"We were asked to analyze an engineer's laptop computer and desktop computer and his PDA," he said. "We were able to show where he had been taking trade secrets out of the country, actually, and selling them to China."
Potrafka said he sees a lot of trade secret theft. Such cases, he said, often involve fired or departing employees who take contact lists, price lists, or plans when they leave. He said he works closely with clients to encourage them to preserve their data, because bringing in new employees to work on the same computer as someone who just left the company overwrites what the former user of the computer was doing.
The blurring of boundaries between work and home life poses a problem for forensic investigations, Potrafka said. While data can be recovered from any computer, corporate IT departments have far less control over what happens on personal computer equipment that's used for work. "When the sales manager leaves and he has been working at home, it's not so easy for IT to go and look at his home computer," he said.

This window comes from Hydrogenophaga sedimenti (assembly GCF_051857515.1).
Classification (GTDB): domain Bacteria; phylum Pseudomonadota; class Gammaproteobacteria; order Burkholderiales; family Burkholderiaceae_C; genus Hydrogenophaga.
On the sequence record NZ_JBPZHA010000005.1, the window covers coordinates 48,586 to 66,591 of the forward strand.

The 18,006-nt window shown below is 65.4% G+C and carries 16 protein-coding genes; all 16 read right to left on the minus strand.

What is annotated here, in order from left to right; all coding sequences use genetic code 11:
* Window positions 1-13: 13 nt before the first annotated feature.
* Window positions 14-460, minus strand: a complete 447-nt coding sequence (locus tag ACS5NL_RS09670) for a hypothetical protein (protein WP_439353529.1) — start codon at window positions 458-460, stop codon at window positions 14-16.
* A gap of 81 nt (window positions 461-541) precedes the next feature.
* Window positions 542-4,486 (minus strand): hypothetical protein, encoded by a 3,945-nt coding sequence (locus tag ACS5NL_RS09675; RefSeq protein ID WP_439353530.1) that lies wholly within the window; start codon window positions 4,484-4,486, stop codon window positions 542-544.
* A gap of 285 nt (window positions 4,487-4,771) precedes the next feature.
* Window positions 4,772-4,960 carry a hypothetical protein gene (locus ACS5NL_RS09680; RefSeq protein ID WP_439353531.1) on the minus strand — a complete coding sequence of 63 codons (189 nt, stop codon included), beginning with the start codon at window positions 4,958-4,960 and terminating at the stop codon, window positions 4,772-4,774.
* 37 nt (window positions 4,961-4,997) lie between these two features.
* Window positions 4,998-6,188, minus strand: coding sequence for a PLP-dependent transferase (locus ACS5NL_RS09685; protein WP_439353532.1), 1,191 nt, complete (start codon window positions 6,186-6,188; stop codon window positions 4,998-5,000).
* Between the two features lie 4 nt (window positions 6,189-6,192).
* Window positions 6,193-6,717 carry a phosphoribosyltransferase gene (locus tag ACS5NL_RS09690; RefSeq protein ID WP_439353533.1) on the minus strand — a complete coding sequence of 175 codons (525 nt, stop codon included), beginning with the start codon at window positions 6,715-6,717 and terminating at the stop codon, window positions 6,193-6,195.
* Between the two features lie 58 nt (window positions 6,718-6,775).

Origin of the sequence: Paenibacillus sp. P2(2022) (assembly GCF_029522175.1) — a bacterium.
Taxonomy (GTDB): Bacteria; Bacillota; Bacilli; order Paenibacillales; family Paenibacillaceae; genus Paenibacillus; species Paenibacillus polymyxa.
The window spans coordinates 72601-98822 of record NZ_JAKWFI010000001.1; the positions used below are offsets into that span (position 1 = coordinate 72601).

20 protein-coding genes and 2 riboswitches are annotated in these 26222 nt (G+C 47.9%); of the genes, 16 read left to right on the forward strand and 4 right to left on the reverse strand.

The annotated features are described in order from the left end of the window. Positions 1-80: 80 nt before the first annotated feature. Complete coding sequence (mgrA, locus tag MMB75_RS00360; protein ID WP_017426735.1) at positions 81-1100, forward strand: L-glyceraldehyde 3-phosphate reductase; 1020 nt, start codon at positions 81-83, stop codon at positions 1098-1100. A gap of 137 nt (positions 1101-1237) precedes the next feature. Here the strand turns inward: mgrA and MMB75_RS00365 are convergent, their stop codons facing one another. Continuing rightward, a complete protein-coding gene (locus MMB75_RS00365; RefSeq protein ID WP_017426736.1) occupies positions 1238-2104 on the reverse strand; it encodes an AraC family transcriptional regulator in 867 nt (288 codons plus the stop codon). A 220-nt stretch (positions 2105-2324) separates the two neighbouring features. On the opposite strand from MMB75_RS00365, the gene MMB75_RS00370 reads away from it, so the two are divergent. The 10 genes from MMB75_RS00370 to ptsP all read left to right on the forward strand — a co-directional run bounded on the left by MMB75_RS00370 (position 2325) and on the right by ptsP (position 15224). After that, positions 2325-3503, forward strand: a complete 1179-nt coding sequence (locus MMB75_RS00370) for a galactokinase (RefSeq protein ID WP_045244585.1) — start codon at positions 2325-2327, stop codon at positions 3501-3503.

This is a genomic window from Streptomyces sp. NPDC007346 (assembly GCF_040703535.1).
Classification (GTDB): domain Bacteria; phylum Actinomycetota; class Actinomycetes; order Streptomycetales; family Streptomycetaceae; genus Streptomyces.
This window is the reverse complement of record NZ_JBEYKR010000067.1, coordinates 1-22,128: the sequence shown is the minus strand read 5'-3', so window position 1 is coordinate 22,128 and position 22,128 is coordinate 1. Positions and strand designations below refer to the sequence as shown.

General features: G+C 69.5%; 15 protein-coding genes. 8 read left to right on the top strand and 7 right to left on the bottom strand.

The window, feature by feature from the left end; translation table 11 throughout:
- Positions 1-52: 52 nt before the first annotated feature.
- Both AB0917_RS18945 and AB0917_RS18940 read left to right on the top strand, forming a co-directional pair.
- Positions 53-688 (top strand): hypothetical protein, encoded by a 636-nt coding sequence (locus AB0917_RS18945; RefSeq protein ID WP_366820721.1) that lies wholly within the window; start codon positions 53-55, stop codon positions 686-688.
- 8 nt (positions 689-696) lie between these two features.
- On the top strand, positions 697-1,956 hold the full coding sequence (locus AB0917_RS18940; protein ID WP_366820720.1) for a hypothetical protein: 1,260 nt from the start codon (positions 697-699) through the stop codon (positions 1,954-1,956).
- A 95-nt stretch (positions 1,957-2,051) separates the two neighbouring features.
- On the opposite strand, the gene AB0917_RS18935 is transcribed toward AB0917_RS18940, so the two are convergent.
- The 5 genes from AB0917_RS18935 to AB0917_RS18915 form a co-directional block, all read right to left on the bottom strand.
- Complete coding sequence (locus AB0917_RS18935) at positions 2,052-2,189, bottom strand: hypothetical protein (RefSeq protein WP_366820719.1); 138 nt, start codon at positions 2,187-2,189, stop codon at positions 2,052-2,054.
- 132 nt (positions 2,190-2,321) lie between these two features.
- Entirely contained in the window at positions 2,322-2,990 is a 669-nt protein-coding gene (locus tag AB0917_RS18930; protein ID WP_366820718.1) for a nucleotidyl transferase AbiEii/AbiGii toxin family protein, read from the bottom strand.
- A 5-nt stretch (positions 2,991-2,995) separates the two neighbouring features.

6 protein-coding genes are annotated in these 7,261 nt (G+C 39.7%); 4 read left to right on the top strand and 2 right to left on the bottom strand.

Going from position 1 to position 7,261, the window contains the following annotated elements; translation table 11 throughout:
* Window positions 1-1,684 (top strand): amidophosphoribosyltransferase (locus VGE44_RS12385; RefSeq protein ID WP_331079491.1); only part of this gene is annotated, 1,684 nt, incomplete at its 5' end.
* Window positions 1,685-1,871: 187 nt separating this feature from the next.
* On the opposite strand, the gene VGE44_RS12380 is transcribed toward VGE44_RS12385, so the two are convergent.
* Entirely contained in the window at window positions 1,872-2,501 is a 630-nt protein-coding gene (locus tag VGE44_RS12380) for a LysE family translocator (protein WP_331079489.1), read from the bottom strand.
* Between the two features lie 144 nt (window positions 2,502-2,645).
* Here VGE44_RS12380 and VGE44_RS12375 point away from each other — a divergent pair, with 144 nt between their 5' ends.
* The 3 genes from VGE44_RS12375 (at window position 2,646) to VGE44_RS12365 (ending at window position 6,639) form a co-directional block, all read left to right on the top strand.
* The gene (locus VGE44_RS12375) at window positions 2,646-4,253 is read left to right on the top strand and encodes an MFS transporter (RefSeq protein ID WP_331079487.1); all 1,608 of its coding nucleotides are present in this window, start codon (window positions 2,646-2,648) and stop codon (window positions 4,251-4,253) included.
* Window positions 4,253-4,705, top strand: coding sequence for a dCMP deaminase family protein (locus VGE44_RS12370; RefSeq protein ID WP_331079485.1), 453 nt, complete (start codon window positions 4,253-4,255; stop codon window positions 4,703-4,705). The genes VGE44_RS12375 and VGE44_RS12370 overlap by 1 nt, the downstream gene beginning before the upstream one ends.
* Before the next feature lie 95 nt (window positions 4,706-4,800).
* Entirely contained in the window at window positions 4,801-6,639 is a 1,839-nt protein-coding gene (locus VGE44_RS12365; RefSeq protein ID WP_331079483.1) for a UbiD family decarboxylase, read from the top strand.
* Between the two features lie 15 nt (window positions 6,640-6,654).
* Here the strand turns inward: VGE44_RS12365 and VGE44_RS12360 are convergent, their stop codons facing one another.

The ideal scenario from an IT perspective, Potrafka said, is for companies to provide and own the equipment that workers use at home.
Investigating Windows machines is the easiest, said Potrafka, because more tools have been developed for Windows forensics. "When you're getting into the Apple Macintosh world and the Linux world, the investigations become more complex," he said.
Major forensic software packages include EnCase Forensic (Windows, Linux, AIX, OS X, Solaris), Forensic ToolKit (Windows), MacForensicLab (Mac OS X, Linux, Windows), and Blackbag Technologies (Mac OS X), to name a few.
So what should you do if you think your company's security has been breached? InformationWeek has published an independent analysis on the topic. Download the report here (registration required).